OKLAHOMA CITY — While Oklahoma House Republicans formally censured the state’s first nonbinary lawmaker, they have declined to criticize two of their fellow representatives facing pending criminal charges.
House Speaker Charles McCall accused Rep. Mauree Turner of impeding a law enforcement investigation that led to two arrests after a protester threw water at a House member and wrestled with a state Highway Patrol officer in a stairwell following a Feb. 28 vote on House Bill 2177. The bill would ban gender-affirming health care for minors and eliminate it from insurance coverage for people of any age.
House GOP leadership also stripped Turner of all committee appointments.
Meanwhile, two Republicans maintain leadership positions in the House despite facing felony charges.
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Rep. Terry O’Donnell, R-Catoosa, faces charges that include conspiring against the state for authoring a 2019 law allowing his wife to head a tag agency. O’Donnell, who was reelected in November, now serves as House majority whip after initially resigning his leadership position after being indicted.
Rep. Ryan Martinez is charged with a felony accusing him of physically controlling a vehicle while intoxicated following an October arrest. Martinez, R-Edmond, remains vice chair of the House Appropriations and Budget Committee.
The differences between the treatment of felony-indicted Republicans and Turner are matters of time and place, McCall said.
“The common denominator in terms of censure and even expulsion — which we have dealt with that during my tenure here in the House of Representatives — is predicated upon whether the occurrence or event takes place in the Capitol or it takes places outside the Capitol and whether or not we’re in session or out of session,” McCall said.
As House Speaker, McCall has the unilateral authority to preserve order and decorum on the chamber floor or anywhere else in the Capitol, per House rules. But Rep. Regina Goodwin, D-Tulsa, didn’t buy McCall’s reasoning. Goodwin said O’Donnell’s felony charges were related to a law the legislator wrote and had passed during the 2019 session.
“That legislation O’Donnell passed was written in the Capitol,” Goodwin said. “It was a conflict of interest. That is why it’s a big to-do.”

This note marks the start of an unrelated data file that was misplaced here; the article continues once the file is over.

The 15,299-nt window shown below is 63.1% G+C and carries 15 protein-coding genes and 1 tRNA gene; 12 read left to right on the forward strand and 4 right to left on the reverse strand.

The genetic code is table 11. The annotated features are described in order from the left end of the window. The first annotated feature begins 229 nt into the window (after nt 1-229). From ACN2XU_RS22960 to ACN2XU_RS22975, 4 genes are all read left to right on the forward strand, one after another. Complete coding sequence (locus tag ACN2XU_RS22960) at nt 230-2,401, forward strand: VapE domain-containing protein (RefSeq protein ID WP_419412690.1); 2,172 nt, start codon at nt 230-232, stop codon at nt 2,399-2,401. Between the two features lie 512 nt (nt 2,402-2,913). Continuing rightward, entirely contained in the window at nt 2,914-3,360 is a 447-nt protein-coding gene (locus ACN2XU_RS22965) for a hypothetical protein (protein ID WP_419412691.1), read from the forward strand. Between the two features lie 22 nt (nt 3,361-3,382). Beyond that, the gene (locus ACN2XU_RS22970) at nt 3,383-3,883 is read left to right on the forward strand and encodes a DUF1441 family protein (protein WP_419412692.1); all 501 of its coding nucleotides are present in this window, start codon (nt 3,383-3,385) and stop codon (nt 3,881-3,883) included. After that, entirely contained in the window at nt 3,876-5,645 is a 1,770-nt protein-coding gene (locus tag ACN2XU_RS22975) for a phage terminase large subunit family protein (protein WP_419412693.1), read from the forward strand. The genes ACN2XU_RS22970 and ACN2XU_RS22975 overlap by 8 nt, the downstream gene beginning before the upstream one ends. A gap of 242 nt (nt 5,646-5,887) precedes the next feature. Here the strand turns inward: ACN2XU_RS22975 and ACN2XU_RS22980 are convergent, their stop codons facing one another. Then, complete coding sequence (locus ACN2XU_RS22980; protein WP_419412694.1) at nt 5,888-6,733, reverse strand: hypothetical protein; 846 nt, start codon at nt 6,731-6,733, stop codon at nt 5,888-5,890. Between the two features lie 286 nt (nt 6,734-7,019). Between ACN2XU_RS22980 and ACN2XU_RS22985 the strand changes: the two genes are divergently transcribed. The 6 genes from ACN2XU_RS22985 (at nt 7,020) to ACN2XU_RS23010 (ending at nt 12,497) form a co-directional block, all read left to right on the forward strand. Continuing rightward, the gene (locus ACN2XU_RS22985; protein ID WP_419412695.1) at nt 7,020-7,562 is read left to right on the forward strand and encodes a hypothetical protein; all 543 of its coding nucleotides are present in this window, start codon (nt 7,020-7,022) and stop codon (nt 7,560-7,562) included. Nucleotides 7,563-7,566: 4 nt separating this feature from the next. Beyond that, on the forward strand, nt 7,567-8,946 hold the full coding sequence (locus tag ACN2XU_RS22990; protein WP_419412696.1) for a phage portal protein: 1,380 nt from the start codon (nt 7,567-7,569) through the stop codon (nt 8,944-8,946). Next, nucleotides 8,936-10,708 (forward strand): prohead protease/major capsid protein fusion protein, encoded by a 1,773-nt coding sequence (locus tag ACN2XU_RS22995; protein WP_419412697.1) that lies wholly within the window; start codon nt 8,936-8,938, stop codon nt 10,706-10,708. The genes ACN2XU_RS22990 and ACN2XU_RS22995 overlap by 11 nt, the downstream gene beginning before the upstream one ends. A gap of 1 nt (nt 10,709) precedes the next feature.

Brett Sharp, who has been a professor of public administration at the University of Central Oklahoma for 20 years, said a censure is a symbolic gesture, which in Turner’s case appears to have escalated the polarity between parties amid an already tense political climate.
“There’s some things that legislatures can do which involve symbolic politics,” Sharp said, “and this really fits that, you know, with all the anti-woke and anti-LGBTQ+ sentiment in the state.”
Sharp said the heightened polarization in Oklahoma follows a national trend. As the nation’s only openly nonbinary legislator, Turner, who is Muslim, serves in symbolic opposition to the morality play taking place in American politics today, he said.
Following the events of Feb. 28, Turner received a flurry of hateful emails and voicemails insulting Turner, the LGBTQ community, Black people and Muslims. Oklahoma Watch opted not to quote the messages to avoid the amplification of hateful rhetoric.
The House censure comes during a legislative session featuring 40 anti-LGBTQ bills, among them HB 2177.
Hearings on gender-affirming care bans have been heavily attended by LGBTQ community members, who view the bills as attacks on potentially life-saving treatment. Following a protest outside the nearby OU Health campus, about 40 people went to the Capitol to protest HB 2177.
When it became clear that the bill would pass the House, protesters shouted expletives and chants at legislators. One splashed water on Rep. Bob Ed Culver, a Tahlequah Republican who voted for the measure, as Culver left the chamber.